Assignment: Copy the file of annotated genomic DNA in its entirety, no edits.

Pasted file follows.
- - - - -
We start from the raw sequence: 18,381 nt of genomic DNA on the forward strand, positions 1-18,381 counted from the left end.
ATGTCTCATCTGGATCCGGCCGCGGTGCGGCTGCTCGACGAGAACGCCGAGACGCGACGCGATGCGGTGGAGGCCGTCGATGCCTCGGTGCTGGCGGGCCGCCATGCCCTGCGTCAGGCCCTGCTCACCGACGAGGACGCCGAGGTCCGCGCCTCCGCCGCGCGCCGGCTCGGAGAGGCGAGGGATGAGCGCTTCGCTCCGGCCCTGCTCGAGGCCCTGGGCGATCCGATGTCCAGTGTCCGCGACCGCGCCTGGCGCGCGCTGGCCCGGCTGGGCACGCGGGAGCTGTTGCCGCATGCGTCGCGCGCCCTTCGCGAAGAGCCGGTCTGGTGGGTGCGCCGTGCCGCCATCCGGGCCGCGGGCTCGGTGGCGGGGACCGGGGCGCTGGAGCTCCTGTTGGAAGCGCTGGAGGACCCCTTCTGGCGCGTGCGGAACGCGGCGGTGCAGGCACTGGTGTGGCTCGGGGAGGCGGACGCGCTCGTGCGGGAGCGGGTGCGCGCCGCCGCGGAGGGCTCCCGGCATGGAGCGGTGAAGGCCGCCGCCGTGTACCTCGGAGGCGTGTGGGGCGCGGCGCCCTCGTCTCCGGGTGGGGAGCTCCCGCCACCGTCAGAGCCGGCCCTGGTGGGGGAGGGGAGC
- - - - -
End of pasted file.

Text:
We start from the raw sequence: 18,381 nt of genomic DNA on the forward strand, positions 1-18,381 counted from the left end.
ATGTCTCATCTGGATCCGGCCGCGGTGCGGCTGCTCGACGAGAACGCCGAGACGCGACGCGATGCGGTGGAGGCCGTCGATGCCTCGGTGCTGGCGGGCCGCCATGCCCTGCGTCAGGCCCTGCTCACCGACGAGGACGCCGAGGTCCGCGCCTCCGCCGCGCGCCGGCTCGGAGAGGCGAGGGATGAGCGCTTCGCTCCGGCCCTGCTCGAGGCCCTGGGCGATCCGATGTCCAGTGTCCGCGACCGCGCCTGGCGCGCGCTGGCCCGGCTGGGCACGCGGGAGCTGTTGCCGCATGCGTCGCGCGCCCTTCGCGAAGAGCCGGTCTGGTGGGTGCGCCGTGCCGCCATCCGGGCCGCGGGCTCGGTGGCGGGGACCGGGGCGCTGGAGCTCCTGTTGGAAGCGCTGGAGGACCCCTTCTGGCGCGTGCGGAACGCGGCGGTGCAGGCACTGGTGTGGCTCGGGGAGGCGGACGCGCTCGTGCGGGAGCGGGTGCGCGCCGCCGCGGAGGGCTCCCGGCATGGAGCGGTGAAGGCCGCCGCCGTGTACCTCGGAGGCGTGTGGGGCGCGGCGCCCTCGTCTCCGGGTGGGGAGCTCCCGCCACCGTCAGAGCCGGCCCTGGTGGGGGAGGGGAGC